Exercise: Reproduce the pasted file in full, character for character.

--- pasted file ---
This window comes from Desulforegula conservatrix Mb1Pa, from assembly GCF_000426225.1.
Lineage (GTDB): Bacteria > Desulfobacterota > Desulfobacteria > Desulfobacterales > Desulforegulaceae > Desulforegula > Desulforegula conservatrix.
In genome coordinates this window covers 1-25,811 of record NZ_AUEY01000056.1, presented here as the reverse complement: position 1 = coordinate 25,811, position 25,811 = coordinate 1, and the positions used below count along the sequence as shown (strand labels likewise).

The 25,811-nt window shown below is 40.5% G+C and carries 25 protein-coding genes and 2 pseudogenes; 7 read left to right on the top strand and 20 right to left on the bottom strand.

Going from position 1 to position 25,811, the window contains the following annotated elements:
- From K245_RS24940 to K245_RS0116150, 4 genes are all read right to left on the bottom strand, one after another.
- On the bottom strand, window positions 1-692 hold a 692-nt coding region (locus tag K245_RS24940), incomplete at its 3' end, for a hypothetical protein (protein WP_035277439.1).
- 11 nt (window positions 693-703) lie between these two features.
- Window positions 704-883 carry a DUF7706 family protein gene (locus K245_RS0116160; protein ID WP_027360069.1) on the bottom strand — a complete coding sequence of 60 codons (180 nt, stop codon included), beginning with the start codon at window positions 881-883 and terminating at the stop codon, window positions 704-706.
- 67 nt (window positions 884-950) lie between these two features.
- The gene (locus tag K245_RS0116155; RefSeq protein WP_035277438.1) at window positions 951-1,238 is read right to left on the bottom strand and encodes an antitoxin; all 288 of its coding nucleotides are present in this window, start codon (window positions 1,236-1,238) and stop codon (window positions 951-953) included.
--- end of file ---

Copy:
This window comes from Desulforegula conservatrix Mb1Pa, from assembly GCF_000426225.1.
Lineage (GTDB): Bacteria > Desulfobacterota > Desulfobacteria > Desulfobacterales > Desulforegulaceae > Desulforegula > Desulforegula conservatrix.
In genome coordinates this window covers 1-25,811 of record NZ_AUEY01000056.1, presented here as the reverse complement: position 1 = coordinate 25,811, position 25,811 = coordinate 1, and the positions used below count along the sequence as shown (strand labels likewise).

The 25,811-nt window shown below is 40.5% G+C and carries 25 protein-coding genes and 2 pseudogenes; 7 read left to right on the top strand and 20 right to left on the bottom strand.

Going from position 1 to position 25,811, the window contains the following annotated elements:
- From K245_RS24940 to K245_RS0116150, 4 genes are all read right to left on the bottom strand, one after another.
- On the bottom strand, window positions 1-692 hold a 692-nt coding region (locus tag K245_RS24940), incomplete at its 3' end, for a hypothetical protein (protein WP_035277439.1).
- 11 nt (window positions 693-703) lie between these two features.
- Window positions 704-883 carry a DUF7706 family protein gene (locus K245_RS0116160; protein ID WP_027360069.1) on the bottom strand — a complete coding sequence of 60 codons (180 nt, stop codon included), beginning with the start codon at window positions 881-883 and terminating at the stop codon, window positions 704-706.
- 67 nt (window positions 884-950) lie between these two features.
- The gene (locus tag K245_RS0116155; RefSeq protein WP_035277438.1) at window positions 951-1,238 is read right to left on the bottom strand and encodes an antitoxin; all 288 of its coding nucleotides are present in this window, start codon (window positions 1,236-1,238) and stop codon (window positions 951-953) included.